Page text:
Published: 21st September 2020
Collective of students hold physical protest against NEP at Jantar Mantar, nearly gets themselves arrested
The Collective is an independent, revolutionary progressive students organisation. It is spread across three campuses - Jawaharlal Nehru University, Delhi University and Ambedkar University, Delhi
Just before the pandemic unleashed itself on us, protests thronged streets across the country. COVID-19 swept the streets empty forcing citizens to take to virtual protests. So when the roads started getting more populated, the Collective, along with several other student organisations decided it was time that they moved their protest offline. This morning about 12 members gathered at Delhi’s Jantar Mantar to protest the implementation of the National Education Policy, 2020.
The Collective describes itself as an independent, revolutionary progressive student organisation. It is spread across three campuses - Jawaharlal Nehru University, Delhi University and Ambedkar University Delhi. From education to state repression, the Collective is at the forefront of protests related to all several social issues. The Collective refers to the National Education Policy as a ‘blueprint of privatisation, commercialisation, communalisation, vocationalisation and centralisation of education’. Shambavi Sharma, a member of the Collective said that when they heard that the government was now permitting 100 people to gather, they immediately went to the police to seek permission to hold the protest.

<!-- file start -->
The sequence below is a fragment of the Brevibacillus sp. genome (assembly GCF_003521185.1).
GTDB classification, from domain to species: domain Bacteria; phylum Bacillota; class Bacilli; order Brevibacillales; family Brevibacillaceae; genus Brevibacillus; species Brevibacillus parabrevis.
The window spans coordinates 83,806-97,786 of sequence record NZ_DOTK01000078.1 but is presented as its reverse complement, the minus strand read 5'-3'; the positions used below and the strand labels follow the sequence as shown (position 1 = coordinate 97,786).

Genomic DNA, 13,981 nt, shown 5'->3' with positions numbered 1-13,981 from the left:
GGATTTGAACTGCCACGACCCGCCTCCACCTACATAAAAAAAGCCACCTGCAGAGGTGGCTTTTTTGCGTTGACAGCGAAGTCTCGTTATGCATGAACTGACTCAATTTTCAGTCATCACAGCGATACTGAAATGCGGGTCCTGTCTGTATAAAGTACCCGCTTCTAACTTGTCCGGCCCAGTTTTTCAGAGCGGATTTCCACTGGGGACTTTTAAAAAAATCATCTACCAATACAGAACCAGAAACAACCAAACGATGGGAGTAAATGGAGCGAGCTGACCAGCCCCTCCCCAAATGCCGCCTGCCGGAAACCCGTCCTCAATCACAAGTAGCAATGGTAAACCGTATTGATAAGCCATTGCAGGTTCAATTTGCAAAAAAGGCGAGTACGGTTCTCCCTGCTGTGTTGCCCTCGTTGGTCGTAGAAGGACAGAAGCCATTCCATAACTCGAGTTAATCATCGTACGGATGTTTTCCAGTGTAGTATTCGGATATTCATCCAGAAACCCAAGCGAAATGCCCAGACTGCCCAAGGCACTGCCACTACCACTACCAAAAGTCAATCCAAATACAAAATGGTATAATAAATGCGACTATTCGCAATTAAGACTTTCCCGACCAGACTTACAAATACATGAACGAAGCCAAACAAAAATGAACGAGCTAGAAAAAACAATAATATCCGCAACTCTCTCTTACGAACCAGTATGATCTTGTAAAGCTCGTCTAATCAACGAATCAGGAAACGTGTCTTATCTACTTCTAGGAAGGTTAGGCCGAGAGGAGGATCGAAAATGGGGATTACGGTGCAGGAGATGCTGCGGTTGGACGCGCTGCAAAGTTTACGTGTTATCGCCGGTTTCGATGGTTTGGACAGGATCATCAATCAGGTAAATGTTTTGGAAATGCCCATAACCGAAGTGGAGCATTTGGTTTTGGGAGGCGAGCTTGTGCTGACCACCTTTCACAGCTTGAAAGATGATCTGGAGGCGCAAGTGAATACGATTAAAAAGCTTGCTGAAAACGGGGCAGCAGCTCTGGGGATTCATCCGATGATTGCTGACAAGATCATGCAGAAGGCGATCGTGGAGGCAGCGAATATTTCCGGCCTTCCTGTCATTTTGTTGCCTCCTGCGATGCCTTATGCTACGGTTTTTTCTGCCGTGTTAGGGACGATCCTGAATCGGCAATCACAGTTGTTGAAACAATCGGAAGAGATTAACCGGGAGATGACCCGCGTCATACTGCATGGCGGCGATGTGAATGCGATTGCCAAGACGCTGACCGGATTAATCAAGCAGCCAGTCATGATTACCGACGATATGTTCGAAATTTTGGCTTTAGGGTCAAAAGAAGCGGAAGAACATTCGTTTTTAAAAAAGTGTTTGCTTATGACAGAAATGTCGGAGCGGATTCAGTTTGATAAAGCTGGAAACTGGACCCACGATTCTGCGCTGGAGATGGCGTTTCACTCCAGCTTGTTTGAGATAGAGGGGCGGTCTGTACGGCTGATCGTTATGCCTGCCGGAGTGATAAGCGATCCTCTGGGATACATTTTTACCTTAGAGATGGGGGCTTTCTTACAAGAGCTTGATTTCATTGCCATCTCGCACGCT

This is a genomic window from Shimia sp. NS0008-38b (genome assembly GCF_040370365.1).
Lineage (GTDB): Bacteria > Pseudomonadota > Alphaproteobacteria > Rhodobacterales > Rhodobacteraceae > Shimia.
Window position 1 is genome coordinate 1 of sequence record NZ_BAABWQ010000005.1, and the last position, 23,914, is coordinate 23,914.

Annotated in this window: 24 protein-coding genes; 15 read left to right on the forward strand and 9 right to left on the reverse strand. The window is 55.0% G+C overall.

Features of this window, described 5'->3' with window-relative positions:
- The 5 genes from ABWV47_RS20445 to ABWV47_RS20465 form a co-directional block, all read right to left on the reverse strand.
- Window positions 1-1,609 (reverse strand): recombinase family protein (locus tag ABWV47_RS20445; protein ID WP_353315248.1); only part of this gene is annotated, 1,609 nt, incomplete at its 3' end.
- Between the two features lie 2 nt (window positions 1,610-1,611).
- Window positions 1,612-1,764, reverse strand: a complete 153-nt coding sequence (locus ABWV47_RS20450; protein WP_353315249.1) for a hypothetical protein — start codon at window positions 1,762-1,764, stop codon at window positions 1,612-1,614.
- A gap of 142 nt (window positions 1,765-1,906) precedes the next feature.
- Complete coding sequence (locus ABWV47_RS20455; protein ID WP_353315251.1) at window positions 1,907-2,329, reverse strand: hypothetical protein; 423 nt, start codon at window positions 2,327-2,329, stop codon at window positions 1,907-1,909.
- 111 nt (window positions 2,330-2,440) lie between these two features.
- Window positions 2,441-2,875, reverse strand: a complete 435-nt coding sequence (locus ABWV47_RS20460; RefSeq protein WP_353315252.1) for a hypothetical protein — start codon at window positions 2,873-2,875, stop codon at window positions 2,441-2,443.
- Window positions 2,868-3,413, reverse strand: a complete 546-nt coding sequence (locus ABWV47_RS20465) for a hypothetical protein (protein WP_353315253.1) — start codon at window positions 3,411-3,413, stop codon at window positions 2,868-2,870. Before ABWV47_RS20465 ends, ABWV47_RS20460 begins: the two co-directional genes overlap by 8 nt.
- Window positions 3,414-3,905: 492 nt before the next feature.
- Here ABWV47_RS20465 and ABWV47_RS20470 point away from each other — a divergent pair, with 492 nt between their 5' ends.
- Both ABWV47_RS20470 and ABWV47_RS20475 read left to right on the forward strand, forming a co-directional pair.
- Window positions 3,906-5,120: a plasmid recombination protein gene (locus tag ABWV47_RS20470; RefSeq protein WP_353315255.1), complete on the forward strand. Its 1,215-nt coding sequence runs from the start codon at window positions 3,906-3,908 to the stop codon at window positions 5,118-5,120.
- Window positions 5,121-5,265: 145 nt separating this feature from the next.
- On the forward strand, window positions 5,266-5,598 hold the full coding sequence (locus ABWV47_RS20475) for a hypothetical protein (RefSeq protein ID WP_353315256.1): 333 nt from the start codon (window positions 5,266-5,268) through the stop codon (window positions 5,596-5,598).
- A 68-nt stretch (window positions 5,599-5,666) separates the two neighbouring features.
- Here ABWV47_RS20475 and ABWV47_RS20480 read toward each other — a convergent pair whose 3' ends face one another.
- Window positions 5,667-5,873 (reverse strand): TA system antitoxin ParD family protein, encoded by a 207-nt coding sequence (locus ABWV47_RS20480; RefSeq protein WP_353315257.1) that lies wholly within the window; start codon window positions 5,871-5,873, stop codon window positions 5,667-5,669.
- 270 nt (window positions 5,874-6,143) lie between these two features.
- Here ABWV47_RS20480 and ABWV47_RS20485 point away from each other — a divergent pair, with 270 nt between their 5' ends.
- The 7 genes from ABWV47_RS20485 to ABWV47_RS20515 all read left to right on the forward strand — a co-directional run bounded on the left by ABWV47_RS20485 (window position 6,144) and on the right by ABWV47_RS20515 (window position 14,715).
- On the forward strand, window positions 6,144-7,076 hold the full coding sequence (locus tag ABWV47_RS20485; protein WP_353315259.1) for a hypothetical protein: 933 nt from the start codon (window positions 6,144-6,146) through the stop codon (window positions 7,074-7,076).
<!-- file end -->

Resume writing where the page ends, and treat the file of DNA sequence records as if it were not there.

The police at the venue
“We were given permission but when we arrived here today, there were hordes of policemen and we were just about 12-15 students. But they threatened to arrest us, even though we were such a small group and just holding placards in our hands,” Shambavi said. She said that it was important that they come out on the roads because the group felt that there were several different policies that were getting passed during this time despite massive opposition to them. “There has been opposition to the NEP ever since the first draft came out in 2016. Last year also, there was heavy opposition to the draft and nothing that was recommended was included in the final draft,” she added.
“The NEP uses words like autonomy, flexibility, easy exit options but it is only focused on privatisation and so if we don’t speak up now, the government will carry on doing what they want to do. So when they can hold entrance exams with lakhs of students, why not allow 12 students to hold a small protest to show our dissent?”